This time I have had a cold. I have been coughing and spluttering. Mrs FVM has just finished two weeks working in London making the money to buy the rigs. She was totally exhausted and my coughing was waking her up. So I got up at 05:00. No point me keeping her awake.
I turned on the radios and set everything up, sat down to watch Frasier on the TV and fell asleep.
On WSPR I managed this:-
A two way to VK2KRR - well, only 50 minutes between me hearing him and him hearing me. I was hearing other VKs and JH1GYE. He was running 10 watts and I was running 0.5W. Generally most WSPR fans stick to 5W as the max. I am not going to increase to 5W just to be heard by a lot of stations. I want to see how well 500mW works and the World just needs to adjust to fit round me.
The only station to hear me between 05:00 and 08:45, so far, has been that one spot from VK2KRR. Yep, I am sure that some of the 50 or so stations I can hear could also hear me if I ran more power, but that would rather defeat my objects here. I was running low power, nobody in Europe could hear me, but I was heard 16,000km away. I like that.
Anyway, Frasier was over and the new 6m antenna has been tested. I heard SP2HRR pretty loud on the meteor scatter frequency of 50.230, calling for replies on 50.244. We then had a very quick QSO. It is still the end of the Lyrids meteor shower (missed most of that) so his signals were pretty easy to hear (and see!).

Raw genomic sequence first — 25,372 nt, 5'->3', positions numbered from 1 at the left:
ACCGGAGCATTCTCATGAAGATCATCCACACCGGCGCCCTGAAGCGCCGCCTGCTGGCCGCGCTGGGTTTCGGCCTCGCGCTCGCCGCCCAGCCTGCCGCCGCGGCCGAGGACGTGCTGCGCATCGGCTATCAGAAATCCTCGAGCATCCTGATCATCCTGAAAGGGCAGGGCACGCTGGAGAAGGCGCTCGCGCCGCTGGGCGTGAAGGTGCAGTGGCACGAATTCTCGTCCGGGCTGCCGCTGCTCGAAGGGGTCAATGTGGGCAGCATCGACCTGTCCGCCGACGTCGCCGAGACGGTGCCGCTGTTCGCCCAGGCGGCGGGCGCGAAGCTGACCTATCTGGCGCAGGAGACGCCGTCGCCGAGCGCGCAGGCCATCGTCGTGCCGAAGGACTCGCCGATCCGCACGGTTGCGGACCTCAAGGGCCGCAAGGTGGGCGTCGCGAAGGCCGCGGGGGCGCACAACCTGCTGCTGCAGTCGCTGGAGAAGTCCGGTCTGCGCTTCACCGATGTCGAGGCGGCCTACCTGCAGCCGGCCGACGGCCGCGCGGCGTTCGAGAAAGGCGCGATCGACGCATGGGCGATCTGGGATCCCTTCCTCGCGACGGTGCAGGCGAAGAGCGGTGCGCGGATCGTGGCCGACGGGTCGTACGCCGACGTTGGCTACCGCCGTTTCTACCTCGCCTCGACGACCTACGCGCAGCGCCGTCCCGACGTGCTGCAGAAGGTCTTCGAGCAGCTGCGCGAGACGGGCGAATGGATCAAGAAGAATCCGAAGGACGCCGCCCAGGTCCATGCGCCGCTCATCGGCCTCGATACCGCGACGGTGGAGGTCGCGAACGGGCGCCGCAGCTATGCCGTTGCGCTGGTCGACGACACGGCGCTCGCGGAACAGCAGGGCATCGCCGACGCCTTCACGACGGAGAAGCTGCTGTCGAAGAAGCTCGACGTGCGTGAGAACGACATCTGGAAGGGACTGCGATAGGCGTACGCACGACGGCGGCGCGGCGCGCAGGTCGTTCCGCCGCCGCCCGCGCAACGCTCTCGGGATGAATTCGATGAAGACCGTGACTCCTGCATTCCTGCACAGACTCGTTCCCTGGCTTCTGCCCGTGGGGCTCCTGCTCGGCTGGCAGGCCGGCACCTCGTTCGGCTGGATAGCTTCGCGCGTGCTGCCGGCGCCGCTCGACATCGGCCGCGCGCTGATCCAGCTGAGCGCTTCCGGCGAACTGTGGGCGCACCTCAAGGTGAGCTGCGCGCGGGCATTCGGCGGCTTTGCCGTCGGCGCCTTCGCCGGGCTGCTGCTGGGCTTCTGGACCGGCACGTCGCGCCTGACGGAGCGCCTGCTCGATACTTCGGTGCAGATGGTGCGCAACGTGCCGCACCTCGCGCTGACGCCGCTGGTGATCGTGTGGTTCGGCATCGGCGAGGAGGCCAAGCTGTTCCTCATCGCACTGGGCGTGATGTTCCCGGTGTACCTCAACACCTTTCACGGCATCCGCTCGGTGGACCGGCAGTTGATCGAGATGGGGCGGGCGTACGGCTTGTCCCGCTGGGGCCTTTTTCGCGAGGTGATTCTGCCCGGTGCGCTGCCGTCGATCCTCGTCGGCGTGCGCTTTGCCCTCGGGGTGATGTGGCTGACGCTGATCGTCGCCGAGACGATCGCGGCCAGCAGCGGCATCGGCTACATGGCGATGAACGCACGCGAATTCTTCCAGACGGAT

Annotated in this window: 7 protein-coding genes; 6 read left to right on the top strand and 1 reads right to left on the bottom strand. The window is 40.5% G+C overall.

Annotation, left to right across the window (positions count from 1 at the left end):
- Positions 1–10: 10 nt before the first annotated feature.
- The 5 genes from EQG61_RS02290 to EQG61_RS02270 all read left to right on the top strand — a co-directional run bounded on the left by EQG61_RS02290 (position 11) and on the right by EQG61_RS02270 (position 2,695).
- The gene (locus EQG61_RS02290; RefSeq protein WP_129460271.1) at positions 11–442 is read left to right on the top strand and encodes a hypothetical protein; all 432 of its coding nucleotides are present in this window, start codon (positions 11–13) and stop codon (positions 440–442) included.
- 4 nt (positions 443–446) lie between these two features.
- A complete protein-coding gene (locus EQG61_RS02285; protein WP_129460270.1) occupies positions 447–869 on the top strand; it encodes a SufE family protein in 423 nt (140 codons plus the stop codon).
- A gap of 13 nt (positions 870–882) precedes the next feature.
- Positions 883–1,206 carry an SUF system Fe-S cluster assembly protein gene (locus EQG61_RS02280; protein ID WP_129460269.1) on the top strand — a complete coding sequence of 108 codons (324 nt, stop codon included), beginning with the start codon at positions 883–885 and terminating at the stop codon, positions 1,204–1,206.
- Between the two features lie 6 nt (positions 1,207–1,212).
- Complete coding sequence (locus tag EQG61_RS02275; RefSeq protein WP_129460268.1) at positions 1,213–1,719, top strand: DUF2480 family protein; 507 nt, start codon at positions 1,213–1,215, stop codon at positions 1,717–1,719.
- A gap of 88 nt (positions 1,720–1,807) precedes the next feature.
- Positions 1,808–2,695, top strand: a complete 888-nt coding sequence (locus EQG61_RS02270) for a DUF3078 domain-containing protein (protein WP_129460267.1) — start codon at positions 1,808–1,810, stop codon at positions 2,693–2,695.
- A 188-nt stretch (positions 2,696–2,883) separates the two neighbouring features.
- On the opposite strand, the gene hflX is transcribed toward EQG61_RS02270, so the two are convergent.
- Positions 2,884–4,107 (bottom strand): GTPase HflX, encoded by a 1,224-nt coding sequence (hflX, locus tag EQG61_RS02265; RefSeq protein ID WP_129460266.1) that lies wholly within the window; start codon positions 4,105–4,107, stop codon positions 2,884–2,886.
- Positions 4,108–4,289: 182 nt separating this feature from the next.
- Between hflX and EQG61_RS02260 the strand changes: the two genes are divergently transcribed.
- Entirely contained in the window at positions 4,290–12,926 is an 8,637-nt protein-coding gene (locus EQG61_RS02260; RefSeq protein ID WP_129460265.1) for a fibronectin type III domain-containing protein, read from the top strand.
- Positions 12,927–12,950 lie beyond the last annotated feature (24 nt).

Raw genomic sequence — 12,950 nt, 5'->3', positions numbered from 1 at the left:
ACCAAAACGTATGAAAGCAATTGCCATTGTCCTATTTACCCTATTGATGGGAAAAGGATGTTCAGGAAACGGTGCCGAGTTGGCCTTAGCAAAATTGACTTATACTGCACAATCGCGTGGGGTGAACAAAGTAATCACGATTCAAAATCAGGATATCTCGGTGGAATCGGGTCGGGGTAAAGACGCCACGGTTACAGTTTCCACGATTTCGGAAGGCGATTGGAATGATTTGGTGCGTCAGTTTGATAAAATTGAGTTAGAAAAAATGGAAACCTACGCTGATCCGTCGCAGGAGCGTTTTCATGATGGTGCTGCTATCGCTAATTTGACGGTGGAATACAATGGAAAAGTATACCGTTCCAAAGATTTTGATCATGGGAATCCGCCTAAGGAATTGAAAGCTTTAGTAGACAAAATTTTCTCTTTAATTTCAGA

JT6M has been superseded by ISCAT, but most 6m operators stick to JT6M. Pity really. It must be frustrating for the developers to devise a new and better mode and find that amateurs do not take it up. I believe that PSK was devised to replace RTTY, which, sadly, it has not done. I do not like RTTY at all.
I think that a 1326km meteor scatter QSO, using an antenna with a boom length less than a metre, slung up just over the level of the roof, with a standard 100W transceiver, is pretty good. I keep hearing the cry "6m is dead" from people who cannot plug A into B and work some stuff. OK, the stations at the other end may have 6m booms and fancy kit, but you can do OK without it.
Speaking of which, cold or no cold, there was a break in the cloud and rain yesterday and I put up the Sirio 4m vertical again. Much lower than before but at least it is up for now. The locals were complaining that it is too low. Well, for now it will have to do.
My 4m FM rig is my propagation detector. It scans channels from 69.990 to 70.500, and it is great at spotting Sporadic E lifts. For that purpose the antenna does not need to be very high. Sporadic E, like meteor scatter and aurora, has signals arriving from quite a high angle. So the antennas do not need to be very high. I am not very bothered about not being able to hear locals on 6m or 4m, so they will have to accept this. The dx will get through.
Having said all that, both the 6m HB9CV and the 4m vertical will be going as high as I can get them in due course. Highest is best for dx, whatever the angle of propagation.
However, I have to proceed in gradual steps - ideally not spending any money as I go.